Bill Gross: "The Treasury Market Is On A Collision Course With Financial Repression"

Tyler Durden's picture

In his latest just released monthly letter, Bill Gross continues to explain why those expecting a cover of PIMCO's short treasury exposure will be disappointed for at least one more month: "Although we have warned for
several years of the deteriorating creditworthiness of America’s AAA
rating, our de minimis Treasury positions had less to do with much more
immediate issues than America’s balance sheet prospects. We are highly
sensitive to the pocket-picking policies that governments in general
deploy to right the ship." This time the symbol for the US (and global) economy, and specifically artificially low interest rates is a "tanker" analogy: " While the global
financial tanker was on automatic pilot, we had changed course well in
advance and it has been relatively smooth sailing since." Needless to say, Gross is convinced said ship is on a collision course. Ergo the title of this month's piece: "The Caine Mutiny." As usual, it is the 'Treserve' that is at fault for doing everything in its power (selling treasury puts?) to keep rates artificially low, a move which Pimco not surprisingly not in favor of: "holding Treasuries at
these yield levels for an extended period of time represents an
abdication of responsibility.
" Yet Gross does not advocate an outright mutiny, but renewed vigilance: "PIMCO advocates not so much a mutiny but a renewed vigilance on this new ship, stressing bond market “safe spread” alternatives available globally, including developing/emerging market debt at higher yields denominated in non-dollar currencies." Bottom line: "The
Treasury market is on a collision course with financial repression and
it is time to adjust your rudder to starboard to get home safely
." Undoubtedly the usual response will be that Gross is just being unjustly alarmist. That is, until he is proven 100% correct.

From The Caine Mutiny (Part 2):

  • Low policy rates and the increasing negative real yields that
    they engender as inflation accelerates represent an immediate threat to
    investment portfolios.
  • Bond prices don’t necessarily have to go down for savers to get skunked during a process of “debt liquidation.”
  • PIMCO advocates a renewed vigilance, stressing bond market “safe
    spread” alternatives available globally, including developing/emerging
    market debt at higher yields denominated in non-dollar currencies.
The Gross household is a robe-wearing household – at least on the
distaff side. Sue has a closet full of them, all white, and is thrilled
each and every Christmas with a new white one under the tree. Go figure.
I on the other hand am a little more casual about nighttime attire, a
habit I picked up or at least observed during my Navy years in the South
China Sea. But I am getting ahead of myself. Back in 1969, yours truly
was a lowly ensign whose responsibility among other things was to
substitute for the captain when he was sleeping. Vietnam era captains
couldn’t be at the helm 24/7 so during relatively calm hours, the
benchwarmers got a chance to quarterback the ship. Such was the case on a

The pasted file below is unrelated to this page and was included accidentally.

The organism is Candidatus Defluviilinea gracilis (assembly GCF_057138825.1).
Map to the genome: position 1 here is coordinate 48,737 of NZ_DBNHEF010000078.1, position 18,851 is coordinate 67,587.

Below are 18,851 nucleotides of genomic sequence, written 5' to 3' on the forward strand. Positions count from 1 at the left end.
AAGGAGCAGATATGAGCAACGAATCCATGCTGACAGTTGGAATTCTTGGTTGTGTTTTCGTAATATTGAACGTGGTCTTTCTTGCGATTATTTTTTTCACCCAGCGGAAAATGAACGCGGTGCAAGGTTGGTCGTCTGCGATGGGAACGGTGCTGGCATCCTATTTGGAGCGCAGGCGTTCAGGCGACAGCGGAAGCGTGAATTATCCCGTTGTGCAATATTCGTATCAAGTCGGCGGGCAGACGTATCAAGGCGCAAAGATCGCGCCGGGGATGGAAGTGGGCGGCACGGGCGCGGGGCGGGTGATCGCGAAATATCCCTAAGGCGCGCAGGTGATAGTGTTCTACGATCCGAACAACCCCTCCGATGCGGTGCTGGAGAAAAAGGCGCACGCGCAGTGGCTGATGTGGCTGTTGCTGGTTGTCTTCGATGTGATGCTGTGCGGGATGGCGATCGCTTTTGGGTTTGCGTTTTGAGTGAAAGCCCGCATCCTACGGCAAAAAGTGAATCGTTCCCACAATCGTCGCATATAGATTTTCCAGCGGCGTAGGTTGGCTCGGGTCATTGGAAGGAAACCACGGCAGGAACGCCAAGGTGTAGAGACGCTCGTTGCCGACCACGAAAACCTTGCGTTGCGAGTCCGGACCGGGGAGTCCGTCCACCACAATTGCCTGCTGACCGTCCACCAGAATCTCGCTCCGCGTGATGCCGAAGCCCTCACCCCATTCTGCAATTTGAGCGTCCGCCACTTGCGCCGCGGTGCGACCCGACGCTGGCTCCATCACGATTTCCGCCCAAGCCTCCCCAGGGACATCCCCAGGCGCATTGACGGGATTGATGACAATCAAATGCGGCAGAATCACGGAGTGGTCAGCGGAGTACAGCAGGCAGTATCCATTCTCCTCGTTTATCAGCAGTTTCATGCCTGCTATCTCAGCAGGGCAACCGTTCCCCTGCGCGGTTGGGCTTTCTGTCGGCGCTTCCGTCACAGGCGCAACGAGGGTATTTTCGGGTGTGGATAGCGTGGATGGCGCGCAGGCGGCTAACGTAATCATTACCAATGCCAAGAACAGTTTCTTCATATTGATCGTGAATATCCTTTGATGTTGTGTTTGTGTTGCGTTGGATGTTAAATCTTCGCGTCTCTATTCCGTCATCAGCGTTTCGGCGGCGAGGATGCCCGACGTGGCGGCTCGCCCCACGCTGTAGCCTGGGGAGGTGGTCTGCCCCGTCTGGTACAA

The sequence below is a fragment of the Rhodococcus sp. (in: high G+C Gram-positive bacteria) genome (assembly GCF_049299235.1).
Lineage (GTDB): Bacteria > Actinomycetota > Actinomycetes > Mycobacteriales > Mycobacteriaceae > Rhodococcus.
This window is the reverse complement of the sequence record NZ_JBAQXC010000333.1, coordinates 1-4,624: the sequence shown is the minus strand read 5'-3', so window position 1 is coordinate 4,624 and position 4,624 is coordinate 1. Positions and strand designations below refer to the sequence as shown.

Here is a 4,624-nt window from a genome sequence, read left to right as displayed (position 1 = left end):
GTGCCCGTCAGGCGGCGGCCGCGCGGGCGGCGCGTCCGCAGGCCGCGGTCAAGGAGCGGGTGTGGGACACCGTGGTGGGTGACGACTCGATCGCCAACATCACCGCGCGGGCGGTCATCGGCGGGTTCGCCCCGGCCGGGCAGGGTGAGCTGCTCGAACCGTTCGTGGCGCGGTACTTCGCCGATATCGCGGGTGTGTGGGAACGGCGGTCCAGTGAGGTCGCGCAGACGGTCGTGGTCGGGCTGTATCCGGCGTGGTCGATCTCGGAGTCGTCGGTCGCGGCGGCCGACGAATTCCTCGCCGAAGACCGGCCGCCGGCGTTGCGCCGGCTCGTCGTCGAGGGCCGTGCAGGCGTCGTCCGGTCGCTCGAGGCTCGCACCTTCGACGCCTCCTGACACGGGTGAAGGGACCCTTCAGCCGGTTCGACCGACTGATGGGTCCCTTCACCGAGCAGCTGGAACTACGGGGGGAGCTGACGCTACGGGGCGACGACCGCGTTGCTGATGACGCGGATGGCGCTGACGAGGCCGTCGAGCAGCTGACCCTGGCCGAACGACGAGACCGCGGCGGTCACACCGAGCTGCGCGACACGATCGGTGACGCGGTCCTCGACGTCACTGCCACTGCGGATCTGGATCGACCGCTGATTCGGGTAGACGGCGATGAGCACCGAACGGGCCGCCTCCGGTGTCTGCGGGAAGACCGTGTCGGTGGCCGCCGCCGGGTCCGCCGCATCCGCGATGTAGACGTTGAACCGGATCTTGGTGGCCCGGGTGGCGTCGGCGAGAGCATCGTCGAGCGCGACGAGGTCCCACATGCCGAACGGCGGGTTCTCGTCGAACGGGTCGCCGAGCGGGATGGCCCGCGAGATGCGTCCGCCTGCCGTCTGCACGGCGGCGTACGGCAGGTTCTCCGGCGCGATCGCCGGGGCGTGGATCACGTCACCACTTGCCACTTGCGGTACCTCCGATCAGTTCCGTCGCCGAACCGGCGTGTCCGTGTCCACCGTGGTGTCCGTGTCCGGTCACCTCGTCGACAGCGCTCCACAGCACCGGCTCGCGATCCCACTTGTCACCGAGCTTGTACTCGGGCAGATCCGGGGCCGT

warm September evening, making 20 knots on our way home to San Diego in
the middle of the vast and totally empty Pacific Ocean, 2,000 miles
west of Honolulu. I was standing the dreaded “mid-watch” – midnight to
4:00 am – and under instructions to wake the captain if anything
“unusual” took place; FAT chance, aside from the occasional mermaid or sea monster sightings, and no one ever woke the captain up for that.
 
Well, around 2:00 am there was
a sighting – quite remarkable, actually, because the Pacific is BIG and
the occasional freighter was rare indeed. Ten miles at 15° off the bow,
I spotted an oil tanker on the horizon, apparently headed our way.
There is a Navy axiom that even an idiot ensign can remember, which
tells a navigator whether or not a mid-ocean collision is possible –
“constant bearing, decreasing range,” or CBDR for short. If, for
instance, that tanker was closing to five miles and was still positioned
15° off the bow, well, there would be a growing chance that we would
meet head-on five miles later. Ah, wouldn’t you know it – this tanker
had a CBDR and yours truly was the only one who was aware of it. Tankers
set their controls on automatic pilot during the midnight hours, so the
approaching ship wasn’t about to change course. I was the only officer
awake. Not for long, though – I called up the captain like the good
little ensign I was, and here, dear reader, is where I finally
circle back to the underwear. A captain in full dress uniform is an
impressive sight – four stripes on the epaulets, heavily starched white
shirt. “Yes Sir!” is the almost automatic response. But an unshaven,
60-year-old, pot-bellied captain in his underwear? Now there’s a
disconcerting sight. “I got the deck,” he said, which meant he was
assuming control as he plopped into the captain’s chair with a toot and
an expulsion of natural gas worthy of the prior evening’s pork and
beans.
 
Well, to this point, the incident was a paragon of human comedy not
tragedy, but it quickly turned serious. Two miles 15°, one mile 15°,
1000 yards 15° – “Captain – constant bearing, decreasing range!” Ah, but
El Capitan wasn’t hearing me – he was asleep at the helm, and
half-naked no less: in command, in his underwear, and off somewhere in
la-la land. Twenty seconds after my warning, the tanker came within 20 yards of cutting us and 150 young sailors in half.
I in my fascination with a captain in his jockey shorts had assumed he
was awake and knew what he was doing. He in his Fruit of the Looms and
2:00 am exhaustion was incapacitated, temporarily incompetent, and
anything but a Naval captain. “What the hell was that?!” he screamed as
it passed astern after nearly disemboweling our 300-foot destroyer. I
was speechless and subject to a potential court martial, so I meekly
replied, “A tanker, sir”. “The Grim Reaper” would have been a better
description. It is with that as a reminder that there are no white robes
under the Christmas tree for yours truly. I wear a t-shirt and jockey
shorts if only to remind me of a sleeping pot-bellied captain and that
old Navy adage – constant bearing, decreasing range – constant bearing,
decreasing range.
 
Forty years later, I find myself in a similar position, this time,
however, displaying the four-striped epaulets myself as a co-captain of
the SS PIMCO, a $1.2 trillion carrier designed to travel the world and
the seven seas in a quest for principal protection and alpha generation.